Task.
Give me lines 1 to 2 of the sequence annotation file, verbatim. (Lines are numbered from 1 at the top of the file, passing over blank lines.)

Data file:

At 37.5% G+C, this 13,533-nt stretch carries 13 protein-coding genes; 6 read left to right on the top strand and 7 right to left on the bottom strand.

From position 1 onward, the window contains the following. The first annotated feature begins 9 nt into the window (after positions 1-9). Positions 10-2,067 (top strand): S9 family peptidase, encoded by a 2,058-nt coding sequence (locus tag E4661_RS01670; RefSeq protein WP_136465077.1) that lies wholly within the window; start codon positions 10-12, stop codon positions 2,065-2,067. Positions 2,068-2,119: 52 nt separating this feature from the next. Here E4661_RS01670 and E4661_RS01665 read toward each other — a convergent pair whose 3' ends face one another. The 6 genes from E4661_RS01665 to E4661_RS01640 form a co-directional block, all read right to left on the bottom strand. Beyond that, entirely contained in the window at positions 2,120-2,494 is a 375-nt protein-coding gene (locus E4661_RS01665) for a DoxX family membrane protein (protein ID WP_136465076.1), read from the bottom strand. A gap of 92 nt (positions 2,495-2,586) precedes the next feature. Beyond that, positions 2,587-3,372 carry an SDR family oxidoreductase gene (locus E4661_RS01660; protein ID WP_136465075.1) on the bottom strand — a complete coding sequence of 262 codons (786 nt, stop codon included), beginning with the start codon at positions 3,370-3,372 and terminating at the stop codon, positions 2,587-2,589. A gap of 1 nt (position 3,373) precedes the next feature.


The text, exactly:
At 37.5% G+C, this 13,533-nt stretch carries 13 protein-coding genes; 6 read left to right on the top strand and 7 right to left on the bottom strand.

From position 1 onward, the window contains the following. The first annotated feature begins 9 nt into the window (after positions 1-9). Positions 10-2,067 (top strand): S9 family peptidase, encoded by a 2,058-nt coding sequence (locus tag E4661_RS01670; RefSeq protein WP_136465077.1) that lies wholly within the window; start codon positions 10-12, stop codon positions 2,065-2,067. Positions 2,068-2,119: 52 nt separating this feature from the next. Here E4661_RS01670 and E4661_RS01665 read toward each other — a convergent pair whose 3' ends face one another. The 6 genes from E4661_RS01665 to E4661_RS01640 form a co-directional block, all read right to left on the bottom strand. Beyond that, entirely contained in the window at positions 2,120-2,494 is a 375-nt protein-coding gene (locus E4661_RS01665) for a DoxX family membrane protein (protein ID WP_136465076.1), read from the bottom strand. A gap of 92 nt (positions 2,495-2,586) precedes the next feature. Beyond that, positions 2,587-3,372 carry an SDR family oxidoreductase gene (locus E4661_RS01660; protein ID WP_136465075.1) on the bottom strand — a complete coding sequence of 262 codons (786 nt, stop codon included), beginning with the start codon at positions 3,370-3,372 and terminating at the stop codon, positions 2,587-2,589. A gap of 1 nt (position 3,373) precedes the next feature.